New research finds parents are being misled by toddler foods marketed as healthy.
New research finds parents are being misled by toddler foods marketed as healthy.

Unhealthy truth about toddler snacks, milks

Popular toddler snacks and milks are no better than junk food, a new study has found.

Parents are being misled by foods marketed as healthy for toddlers when only one in 10 meets dietary guidelines, according to Deakin University researchers.

This includes some toddler milks that have nearly twice the sugar of cows' milk and nearly as much sugar as a can of Fanta.

Jennifer McCann of the Institute for Physical Activity and Nutrition analysed 32 toddler milks and 154 foods designed to be eaten by toddlers, including fruit and cereal bars, salty snacks and ready-made frozen meals.

She found eight out of 10 toddler products were sweetened and 85 per cent were ultra-processed.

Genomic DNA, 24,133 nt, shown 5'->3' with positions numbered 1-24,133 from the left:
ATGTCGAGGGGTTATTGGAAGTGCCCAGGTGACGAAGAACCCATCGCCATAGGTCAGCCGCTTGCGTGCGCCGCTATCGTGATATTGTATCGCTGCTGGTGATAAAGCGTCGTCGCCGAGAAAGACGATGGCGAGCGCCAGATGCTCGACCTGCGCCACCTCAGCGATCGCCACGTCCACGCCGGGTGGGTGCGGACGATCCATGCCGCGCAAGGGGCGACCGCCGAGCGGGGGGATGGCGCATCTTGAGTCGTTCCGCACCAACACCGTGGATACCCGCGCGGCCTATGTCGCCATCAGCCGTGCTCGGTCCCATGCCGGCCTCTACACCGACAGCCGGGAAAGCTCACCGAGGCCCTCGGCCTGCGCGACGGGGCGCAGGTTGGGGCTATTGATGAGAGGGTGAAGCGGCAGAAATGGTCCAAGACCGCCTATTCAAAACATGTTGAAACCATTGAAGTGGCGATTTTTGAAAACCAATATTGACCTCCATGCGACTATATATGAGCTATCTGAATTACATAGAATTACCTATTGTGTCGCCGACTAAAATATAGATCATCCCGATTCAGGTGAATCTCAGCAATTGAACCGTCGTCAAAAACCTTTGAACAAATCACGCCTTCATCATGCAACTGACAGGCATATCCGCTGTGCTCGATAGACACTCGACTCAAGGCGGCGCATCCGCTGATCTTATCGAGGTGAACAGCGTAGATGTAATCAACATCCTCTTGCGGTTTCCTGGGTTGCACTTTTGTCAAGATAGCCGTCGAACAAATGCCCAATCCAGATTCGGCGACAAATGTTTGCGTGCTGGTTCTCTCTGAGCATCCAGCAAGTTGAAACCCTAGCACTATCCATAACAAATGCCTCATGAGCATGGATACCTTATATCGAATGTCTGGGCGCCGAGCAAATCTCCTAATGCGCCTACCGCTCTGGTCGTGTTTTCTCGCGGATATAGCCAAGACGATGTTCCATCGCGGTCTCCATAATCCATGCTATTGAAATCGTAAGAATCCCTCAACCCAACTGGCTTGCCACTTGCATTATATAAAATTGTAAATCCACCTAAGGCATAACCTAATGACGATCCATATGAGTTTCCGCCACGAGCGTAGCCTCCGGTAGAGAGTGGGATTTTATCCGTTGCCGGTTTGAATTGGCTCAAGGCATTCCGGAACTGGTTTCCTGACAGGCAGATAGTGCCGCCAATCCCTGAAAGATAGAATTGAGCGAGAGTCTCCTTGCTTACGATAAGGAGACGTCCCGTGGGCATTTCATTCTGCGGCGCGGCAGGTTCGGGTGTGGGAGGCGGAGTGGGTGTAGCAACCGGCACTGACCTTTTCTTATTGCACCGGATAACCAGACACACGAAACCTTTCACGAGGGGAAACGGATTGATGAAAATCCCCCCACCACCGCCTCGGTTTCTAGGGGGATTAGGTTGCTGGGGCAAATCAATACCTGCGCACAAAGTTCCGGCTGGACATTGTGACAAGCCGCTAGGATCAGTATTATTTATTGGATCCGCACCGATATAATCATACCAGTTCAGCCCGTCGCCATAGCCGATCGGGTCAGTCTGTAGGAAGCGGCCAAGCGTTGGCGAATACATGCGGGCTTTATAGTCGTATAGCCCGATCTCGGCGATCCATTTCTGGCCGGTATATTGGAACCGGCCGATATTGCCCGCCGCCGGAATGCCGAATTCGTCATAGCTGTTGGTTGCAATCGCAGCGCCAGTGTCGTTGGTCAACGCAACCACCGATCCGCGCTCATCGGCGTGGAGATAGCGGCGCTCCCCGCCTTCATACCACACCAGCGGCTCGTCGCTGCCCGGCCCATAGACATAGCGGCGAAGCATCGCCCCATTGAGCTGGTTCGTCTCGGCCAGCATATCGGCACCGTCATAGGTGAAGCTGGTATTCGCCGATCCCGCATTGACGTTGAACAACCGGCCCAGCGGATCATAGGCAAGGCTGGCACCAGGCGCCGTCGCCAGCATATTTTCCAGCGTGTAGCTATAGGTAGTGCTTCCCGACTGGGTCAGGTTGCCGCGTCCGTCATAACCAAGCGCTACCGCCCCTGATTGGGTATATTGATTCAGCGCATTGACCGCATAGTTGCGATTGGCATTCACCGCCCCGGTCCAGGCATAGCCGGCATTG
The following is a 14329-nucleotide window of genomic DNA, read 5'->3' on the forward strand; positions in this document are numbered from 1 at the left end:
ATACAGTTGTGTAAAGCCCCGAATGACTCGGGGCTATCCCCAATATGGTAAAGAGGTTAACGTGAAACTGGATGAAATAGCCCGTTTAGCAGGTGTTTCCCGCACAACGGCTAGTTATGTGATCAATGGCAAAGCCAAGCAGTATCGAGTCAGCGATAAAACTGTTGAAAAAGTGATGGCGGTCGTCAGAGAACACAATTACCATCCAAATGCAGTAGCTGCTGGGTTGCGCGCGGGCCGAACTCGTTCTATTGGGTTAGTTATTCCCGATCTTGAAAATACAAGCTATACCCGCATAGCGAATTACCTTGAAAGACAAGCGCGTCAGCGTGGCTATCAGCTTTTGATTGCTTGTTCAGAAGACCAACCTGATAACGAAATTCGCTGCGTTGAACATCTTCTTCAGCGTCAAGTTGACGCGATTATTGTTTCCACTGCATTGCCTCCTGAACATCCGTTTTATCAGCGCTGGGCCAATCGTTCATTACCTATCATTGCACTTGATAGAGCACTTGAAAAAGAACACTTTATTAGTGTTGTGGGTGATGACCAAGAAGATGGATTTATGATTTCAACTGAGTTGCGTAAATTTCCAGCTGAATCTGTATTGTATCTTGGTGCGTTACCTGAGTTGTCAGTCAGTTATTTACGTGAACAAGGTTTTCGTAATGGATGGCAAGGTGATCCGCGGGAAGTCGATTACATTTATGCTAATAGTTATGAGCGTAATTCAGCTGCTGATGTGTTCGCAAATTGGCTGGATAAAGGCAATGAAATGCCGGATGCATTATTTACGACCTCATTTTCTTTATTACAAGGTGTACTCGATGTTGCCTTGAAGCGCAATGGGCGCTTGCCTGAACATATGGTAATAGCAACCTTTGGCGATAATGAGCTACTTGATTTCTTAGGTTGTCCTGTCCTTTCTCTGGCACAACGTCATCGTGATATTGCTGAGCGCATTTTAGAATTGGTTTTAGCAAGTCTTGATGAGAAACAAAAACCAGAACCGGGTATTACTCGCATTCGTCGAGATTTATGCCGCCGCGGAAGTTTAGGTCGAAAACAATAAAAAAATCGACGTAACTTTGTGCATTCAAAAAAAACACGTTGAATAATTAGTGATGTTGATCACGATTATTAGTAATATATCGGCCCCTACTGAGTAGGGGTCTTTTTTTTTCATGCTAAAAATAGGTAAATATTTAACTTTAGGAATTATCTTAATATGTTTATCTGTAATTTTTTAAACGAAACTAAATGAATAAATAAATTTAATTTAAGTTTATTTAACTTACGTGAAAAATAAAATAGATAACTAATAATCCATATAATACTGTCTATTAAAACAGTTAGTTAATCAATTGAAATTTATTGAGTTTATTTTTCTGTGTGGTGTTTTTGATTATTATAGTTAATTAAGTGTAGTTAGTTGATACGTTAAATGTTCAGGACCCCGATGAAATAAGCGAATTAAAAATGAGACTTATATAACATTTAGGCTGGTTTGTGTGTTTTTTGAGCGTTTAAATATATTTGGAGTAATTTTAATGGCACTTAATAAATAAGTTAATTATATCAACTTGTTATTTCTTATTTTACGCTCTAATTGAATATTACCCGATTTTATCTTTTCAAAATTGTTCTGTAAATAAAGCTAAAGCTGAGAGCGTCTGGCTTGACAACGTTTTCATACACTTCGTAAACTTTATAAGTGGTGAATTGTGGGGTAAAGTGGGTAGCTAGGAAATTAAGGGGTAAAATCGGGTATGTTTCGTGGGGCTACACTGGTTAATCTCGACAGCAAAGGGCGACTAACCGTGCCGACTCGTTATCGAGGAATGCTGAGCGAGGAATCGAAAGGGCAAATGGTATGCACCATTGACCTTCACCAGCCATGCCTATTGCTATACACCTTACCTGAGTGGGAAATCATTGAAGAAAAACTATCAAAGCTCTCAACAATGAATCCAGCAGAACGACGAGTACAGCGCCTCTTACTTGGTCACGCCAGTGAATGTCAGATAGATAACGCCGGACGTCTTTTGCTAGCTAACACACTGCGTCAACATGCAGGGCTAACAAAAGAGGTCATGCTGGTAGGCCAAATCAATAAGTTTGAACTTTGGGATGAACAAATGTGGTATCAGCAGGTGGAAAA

Two-thirds of the products had added sugar in the form of fruit purees or concentrates.

Most had more fat, sugar carbohydrates and protein than normal foods.

Even some raw food with minimal processing had more fat and sugar.

"Toddlers need a variety of foods to supply essential nutrients and they also need different tastes and textures to prepare them for a varied diet as they grow," Ms McCann said.

"They should be eating family meals and fresh, unprocessed or minimally processed foods to achieve their nutrient and food-based needs."

The foods were found in supermarkets and pharmacies and many had unsubstantiated health claims such as "no artificial colours or flavours" and "added probiotics".

"This is very concerning as the packaging is designed to give consumers a false sense of the healthiness of these foods," Ms McCann said.

"Hopefully, this new understanding and awareness will help deliver a positive and healthy change within this retail market.

"There is recent evidence linking high intakes of ultra-processed foods in young children to cardiometabolic risks, asthma, being ­overweight and obesity as well as lower overall diet quality.

"We encourage consumers to carefully read product labels and ingredient lists when buying food for their children and question the on-pack claims and marketing of these products."

The findings were published in the journal of Public Health and Nutrition.

Originally published as Unhealthy truth about toddler snacks, milks